Good morning, dear Reader! Here is my offering for the Spooky Story Challenge. If you are writing one, yourself, you have until midnight tomorrow to get your story plugged in to the linky list, which can be found HERE along with the rules for the challenge (they’re pretty simple).
I stared at the pale, weathered stones that stood between myself and home. Why had I lingered so long? Why hadn’t I started home as soon as the light began to wane? Now I would have to make my way across the graveyard in the dark. It was an old graveyard, one that had been full for over fifty years. The dead sleeping below the ground here had mostly been entombed for over a century.
The wind whistled an eerie tune as it darted about my head, pulling strands of hair from my ponytail. The air was cold, and I could feel the chill seeping through my jacket like oil seeping up from the ground. I could just go around the graveyard. But then I would have to walk past the abandoned house… and that was just as terrifying. Besides, it wasn’t the graveyard itself that bothered me so much as it was the Dragon.
It wasn’t a real dragon, but an elaborate headstone carved in the shape of a dragon. In the daylight, it was simply a unique and interesting sculpture, weather-beaten and worn, covered here and there with green moss. Sometimes in spring birds would come and build nests behind its wings. The name had since been worn off, only the first initial—J–and the date remained: 1806-1844. It was the oldest gravestone in the cemetery, my brothers and I had scoured the entire length and breadth of the place to be sure.
My older brother, Charles, was convinced that we had found the final resting place of the “Great Western Land Pirate,” John A. Murrell, and we would often sit around making up stories of his famous exploits up and down the Mississippi River. My younger brother, Justin, loved speculating about the exploits of “Captain John” and his crew of miscreants. We even made up stories about how it wasn’t the pirate’s body buried beneath the dragon, but rather, his treasure; in our imaginations the pirate himself had stumbled upon a curse that gave him eternal life, and someday he would come back for his gold.
Stepping over the low-slung chain, I began my hesitant way across the yawning expanse of silent death. The dragon stood at the heart of the necropolis, and could be seen from everywhere within its borders. By day, it was just a statue. But by night, it became something… other. Its size, already larger than any of the other markers, seemed to grow with the shadows, until it loomed menacingly like a jealous gargoyle. At night, when the cracks and moss and nests disappeared into the darkness, it was easier to imagine the statue was alive. At night, it was easier to believe the stories we had made up about the pirates. It was easy to imagine the thumping steps of a peg-leg coming closer… closer… ever closer… returning to claim his treasure.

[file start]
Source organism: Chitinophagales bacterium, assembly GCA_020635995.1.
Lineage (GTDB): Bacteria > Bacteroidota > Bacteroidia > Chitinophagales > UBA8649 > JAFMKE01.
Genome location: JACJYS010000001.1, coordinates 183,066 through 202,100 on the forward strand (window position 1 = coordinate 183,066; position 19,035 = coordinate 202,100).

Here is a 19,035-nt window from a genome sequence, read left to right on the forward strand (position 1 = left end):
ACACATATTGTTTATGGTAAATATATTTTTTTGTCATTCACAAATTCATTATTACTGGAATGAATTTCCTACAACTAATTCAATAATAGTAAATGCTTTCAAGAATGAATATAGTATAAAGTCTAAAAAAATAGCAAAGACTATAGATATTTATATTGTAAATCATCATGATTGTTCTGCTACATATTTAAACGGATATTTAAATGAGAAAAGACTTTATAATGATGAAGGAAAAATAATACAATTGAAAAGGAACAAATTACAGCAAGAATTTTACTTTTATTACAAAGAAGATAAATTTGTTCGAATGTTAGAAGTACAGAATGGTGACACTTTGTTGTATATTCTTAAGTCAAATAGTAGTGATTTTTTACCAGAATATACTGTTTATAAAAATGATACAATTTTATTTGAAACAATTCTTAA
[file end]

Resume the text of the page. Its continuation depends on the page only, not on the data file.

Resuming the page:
My heart pounded in my ears like the imagined steps of the pirate and I sped into a nervous jog. My nerves jangled inside my skin. A low fog began to roll across the ground, and my imagination started to run away with me. Was that a ghost, floating near that tree? Were those long, thin things by the headstone next to me the skeletal hands of a corpse clawing its way out of its resting place? My feet sped up as my eyes darting back and forth. My breath came in quick, shallow gasps.
The fog swirled in eerie patterns, rising up… up… up, until it covered everything. The familiar monuments turned into dim, forbidding shapes, and I was no longer sure I was heading in the correct direction. I peered through the mist, but I had become like a ghost, myself, caught up in the folds and layers of an ethereal realm.
Something wet dripped onto my neck and trickled down my back inside my sweatshirt. I screamed and whirled. But nothing was there.
A loud BANG startled me into a headlong run. The next moment, fiery pain lanced through my shin as I stumbled over an unseen headstone. I tumbled to the ground, landing on my shoulder in the wet grass.
A car rumbled down the road and I realized that what I had heard was simply the back-firing of an older vehicle. I chuckled slightly to myself, wincing as I reached down to rub my leg. I had ripped my pants, and I could feel a small trickle of wet, sticky blood on my leg.
Limping, I continued my way across the cemetery. All thoughts of things creepy and ethereal were gone from my mind, chased away by the all-too-real throbbing in my shin.
I reached the dragon and sighed in relief. I was halfway across. I glanced up at the shadowy figure and was so relieved at being nearly home that I almost reached out and patted it. Almost. I couldn’t quite shake the jumpy feeling in the pit of my stomach, however, so I kept my hands firmly shoved in my pockets and continued my limping journey.
Ahead of me, something moved.
I stopped. My heart speeding up once more.
The something came closer… closer… and then materialized into a tall, dark form, with a large hat perched upon his head. There was something strange about his gait. My heart caught in my throat as he drew closer and I realized that one of his legs was nothing more than a thick, wooden peg.
He doffed his hat with an elaborate bow. “Pardon me, Missy.” The voice emanating from that throat was dry and it creaked with the age of a century. “But ye wouldn’t’ve happened to see the marker whar I left me treasure buried, now… would ye?”